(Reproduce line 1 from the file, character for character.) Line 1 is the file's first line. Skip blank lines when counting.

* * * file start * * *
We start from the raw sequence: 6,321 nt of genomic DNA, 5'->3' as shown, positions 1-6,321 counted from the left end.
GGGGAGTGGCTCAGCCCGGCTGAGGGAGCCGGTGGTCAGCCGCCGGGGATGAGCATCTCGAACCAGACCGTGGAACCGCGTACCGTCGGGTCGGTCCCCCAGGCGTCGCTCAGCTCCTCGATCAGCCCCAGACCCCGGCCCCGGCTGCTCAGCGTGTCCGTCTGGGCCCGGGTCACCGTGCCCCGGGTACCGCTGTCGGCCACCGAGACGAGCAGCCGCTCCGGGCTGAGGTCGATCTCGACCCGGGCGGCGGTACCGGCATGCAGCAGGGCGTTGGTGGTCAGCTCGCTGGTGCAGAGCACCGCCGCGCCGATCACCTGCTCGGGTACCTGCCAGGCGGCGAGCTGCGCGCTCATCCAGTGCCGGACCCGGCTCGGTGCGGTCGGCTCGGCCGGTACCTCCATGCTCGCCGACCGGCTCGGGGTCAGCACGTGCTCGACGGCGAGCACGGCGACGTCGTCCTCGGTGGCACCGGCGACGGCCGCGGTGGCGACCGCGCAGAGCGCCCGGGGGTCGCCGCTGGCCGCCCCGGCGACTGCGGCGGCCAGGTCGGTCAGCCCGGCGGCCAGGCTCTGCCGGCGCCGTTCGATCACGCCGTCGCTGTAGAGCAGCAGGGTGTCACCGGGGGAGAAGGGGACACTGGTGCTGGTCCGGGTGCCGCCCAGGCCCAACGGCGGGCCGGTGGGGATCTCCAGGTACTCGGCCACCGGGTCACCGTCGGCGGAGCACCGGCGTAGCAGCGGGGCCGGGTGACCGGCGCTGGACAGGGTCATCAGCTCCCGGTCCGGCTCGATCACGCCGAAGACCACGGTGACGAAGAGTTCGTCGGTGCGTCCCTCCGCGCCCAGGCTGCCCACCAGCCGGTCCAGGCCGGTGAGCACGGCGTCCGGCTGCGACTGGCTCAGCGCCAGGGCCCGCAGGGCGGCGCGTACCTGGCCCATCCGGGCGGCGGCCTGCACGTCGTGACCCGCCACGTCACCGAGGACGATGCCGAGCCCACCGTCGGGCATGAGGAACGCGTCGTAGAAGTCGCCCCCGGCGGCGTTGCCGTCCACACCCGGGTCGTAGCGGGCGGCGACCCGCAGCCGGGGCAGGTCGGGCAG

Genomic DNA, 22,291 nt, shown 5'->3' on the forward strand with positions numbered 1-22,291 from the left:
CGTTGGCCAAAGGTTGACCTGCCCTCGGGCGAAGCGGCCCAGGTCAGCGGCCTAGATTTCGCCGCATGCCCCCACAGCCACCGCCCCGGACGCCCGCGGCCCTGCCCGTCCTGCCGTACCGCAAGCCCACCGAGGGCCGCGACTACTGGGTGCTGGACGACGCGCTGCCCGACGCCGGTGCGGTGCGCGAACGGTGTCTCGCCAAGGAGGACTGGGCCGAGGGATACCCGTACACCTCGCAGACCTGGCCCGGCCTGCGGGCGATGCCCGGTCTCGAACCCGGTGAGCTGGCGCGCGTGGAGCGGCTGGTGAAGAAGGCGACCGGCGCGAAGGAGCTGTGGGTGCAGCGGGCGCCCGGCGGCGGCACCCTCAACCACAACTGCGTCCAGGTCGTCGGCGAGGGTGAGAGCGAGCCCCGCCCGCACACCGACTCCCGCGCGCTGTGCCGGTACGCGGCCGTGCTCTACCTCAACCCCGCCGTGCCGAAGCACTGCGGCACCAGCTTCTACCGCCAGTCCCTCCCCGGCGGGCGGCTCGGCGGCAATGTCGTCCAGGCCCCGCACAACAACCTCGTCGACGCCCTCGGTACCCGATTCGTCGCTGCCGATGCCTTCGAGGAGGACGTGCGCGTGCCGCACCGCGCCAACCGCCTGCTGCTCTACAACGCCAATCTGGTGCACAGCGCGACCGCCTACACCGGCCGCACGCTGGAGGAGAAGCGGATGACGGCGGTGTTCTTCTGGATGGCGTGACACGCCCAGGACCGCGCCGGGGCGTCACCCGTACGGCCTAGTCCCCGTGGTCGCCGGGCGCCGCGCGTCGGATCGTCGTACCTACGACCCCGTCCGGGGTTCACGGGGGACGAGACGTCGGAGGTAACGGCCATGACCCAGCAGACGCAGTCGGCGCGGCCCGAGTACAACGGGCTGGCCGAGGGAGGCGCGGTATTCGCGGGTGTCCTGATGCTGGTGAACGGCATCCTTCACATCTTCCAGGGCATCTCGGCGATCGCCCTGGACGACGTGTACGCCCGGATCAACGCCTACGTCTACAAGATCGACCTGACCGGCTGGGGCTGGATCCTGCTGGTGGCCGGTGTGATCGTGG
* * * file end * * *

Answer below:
We start from the raw sequence: 6,321 nt of genomic DNA, 5'->3' as shown, positions 1-6,321 counted from the left end.